Sources have told The New York Daily News that failed Democrat presidential candidate Hillary Clinton may set her eyes on a professor role at Columbia University.

The failed candidate used to teach at the University of Arkansas School of Law.

One big option for Hillary is the role of “University Professor” that will allow her “to lecture across a range of schools and departments without the requirement of a strict course load.”

If she takes this role, she could then take her time to decide if she’d rather settle into a professor job at the School of International and Public Affairs.

From The New York Daily News:

“It’s all fluid. It could be a number of things. No decisions have been made, but there are talks,” a different source with knowledge of Clinton’s thinking told The News.

“She’s trying to figure out what she wants to do. It could end up with the papers at one place and she has some sort of faculty role at another. She hasn’t quite come to a decision,” the source said.

Hillary obtained her law degree from Yale University in 1973. From 1974 to 1977, she worked as the director of Legal Aid Clinic at the University of Arkansas School of Law. At that same time and against from 1979 to 1980 she worked as an Assistant Professor of Law at the university.

1975 Rape Case

Hillary has always come under scrutiny for her role in a 1975 rape case when she defended Thomas Alfred Taylor, 41, who faced charges of raping a 12-year-old girl. The Washington Free Beacon found audio of her discussing the case with journalists and she admitted that she knew her client was guilty, “but used a legal technicality to plead her client, who faced 30 years to life in prison, down to a lesser charge.”

She has also faced criticism for her attacks on the 12-year-old alleged victim:

In a July 28, 1975, court affidavit, Clinton wrote that she had been informed the young girl was “emotionally unstable” and had a “tendency to seek out older men and engage in fantasizing.”

“I have also been told by an expert in child psychology that children in early adolescence tend to exaggerate or romanticize sexual experiences and that adolescents in disorganized families, such as the complainant’s, are even more prone to exaggerate behavior,” Clinton said.

Clinton said the child had “in the past made false accusations about persons, claiming they had attacked her body” and that the girl “exhibits an unusual stubbornness and temper when she does not get her way.”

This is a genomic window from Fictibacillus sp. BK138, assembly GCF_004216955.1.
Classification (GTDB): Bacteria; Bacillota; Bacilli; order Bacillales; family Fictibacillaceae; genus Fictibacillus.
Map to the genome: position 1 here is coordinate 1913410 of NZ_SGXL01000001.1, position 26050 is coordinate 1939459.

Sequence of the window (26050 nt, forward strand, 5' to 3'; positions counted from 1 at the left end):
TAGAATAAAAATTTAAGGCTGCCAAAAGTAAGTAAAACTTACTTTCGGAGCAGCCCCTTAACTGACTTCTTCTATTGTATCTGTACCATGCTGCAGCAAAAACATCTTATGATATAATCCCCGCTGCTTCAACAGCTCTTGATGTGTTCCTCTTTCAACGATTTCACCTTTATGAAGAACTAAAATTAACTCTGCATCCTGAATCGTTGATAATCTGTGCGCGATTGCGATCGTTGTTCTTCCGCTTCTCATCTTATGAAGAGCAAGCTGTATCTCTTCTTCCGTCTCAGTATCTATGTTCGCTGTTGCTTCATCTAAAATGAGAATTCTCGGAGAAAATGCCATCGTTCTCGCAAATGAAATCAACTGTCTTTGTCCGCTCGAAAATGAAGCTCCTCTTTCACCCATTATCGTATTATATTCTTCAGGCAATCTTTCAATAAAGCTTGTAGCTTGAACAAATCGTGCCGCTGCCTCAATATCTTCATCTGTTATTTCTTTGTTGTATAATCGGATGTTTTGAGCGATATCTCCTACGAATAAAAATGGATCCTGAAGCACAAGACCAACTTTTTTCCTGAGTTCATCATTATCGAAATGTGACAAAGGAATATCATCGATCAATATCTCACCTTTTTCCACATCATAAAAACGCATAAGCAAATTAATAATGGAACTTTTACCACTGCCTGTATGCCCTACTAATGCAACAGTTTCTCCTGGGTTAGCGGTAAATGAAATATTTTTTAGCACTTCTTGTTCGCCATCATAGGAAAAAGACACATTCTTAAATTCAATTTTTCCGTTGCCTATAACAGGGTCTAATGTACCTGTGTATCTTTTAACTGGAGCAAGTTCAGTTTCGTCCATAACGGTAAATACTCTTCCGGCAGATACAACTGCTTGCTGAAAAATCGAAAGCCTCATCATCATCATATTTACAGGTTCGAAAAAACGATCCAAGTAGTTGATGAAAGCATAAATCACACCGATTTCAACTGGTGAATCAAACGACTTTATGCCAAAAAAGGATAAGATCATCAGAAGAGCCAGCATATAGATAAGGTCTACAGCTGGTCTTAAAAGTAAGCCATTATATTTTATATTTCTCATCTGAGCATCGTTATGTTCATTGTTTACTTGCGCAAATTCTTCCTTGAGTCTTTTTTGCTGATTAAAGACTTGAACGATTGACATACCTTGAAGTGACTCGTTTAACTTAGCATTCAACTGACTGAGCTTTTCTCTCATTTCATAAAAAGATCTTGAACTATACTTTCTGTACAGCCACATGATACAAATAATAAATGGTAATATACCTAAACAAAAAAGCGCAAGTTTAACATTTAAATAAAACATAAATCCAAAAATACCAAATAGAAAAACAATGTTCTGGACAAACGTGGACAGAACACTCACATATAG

But the interview reveals that an error by the prosecution would render unnecessary these attacks on the credibility of a 12-year-old rape victim.

Rose Law Firm

From 1976 to 1992 she worked as an attorney at Rose Law Firm in Little Rock, AK. She tends to not speak of this time in her life because it goes against everything she has campaigned against. She worked as a corporate litigator, with one colleague admitting that the lawyers “found ourselves squarely on the side of corporate greed against the little people.”

She continued to work there even after Bill became governor, which then led to the firm receiving enormous billable hours. From The Daily Caller:

Rose Law grew in stature during Clinton’s tenure, taking on corporate clients and commercial interests with state business. The firm represented Walmart, whose corporate headquarters are in Bentonville, Ark., and TCBY, a major frozen yogurt franchise based in Little Rock — Mrs. Clinton joined both corporate boards in the mid 1980s. With Mrs. Clinton on the firm masthead, Rose lawyers enjoyed unprecedented access to state legislators and regulators, a major selling point to out of state businesses attempting to navigate Arkansas’s regulatory regime. Firm partner William H. Kennedy III characterized Clinton as the firm’s “rainmaker,” in 1992.

Whitewater

Then there’s the Whitewater scandal:

Stature and scrutiny grew in equal measure for Mrs. Clinton, such that her time with the firm found itself on the business end of federal investigation during the 1992 presidential campaign, sprawling into a full-fledged congressional probe that engulfed her husband’s first term as president. Though Mr. Clinton’s financial ties to the toxic Whitewater Development Corporation were themselves the subject of protracted inquiry, Rose Law’s role in brokering transactions federal investigators determined were intended to deceive federal investigators. Mrs. Clinton billed 60 hours over a year and a half on the case, which included at least a dozen meetings with one Seth Ward, an individual who facilitated illegal straw purchases. Missing records corroborating the billings and the meetings under subpoena for two years were later recovered in Mrs. Clinton’s book room in the White House residence.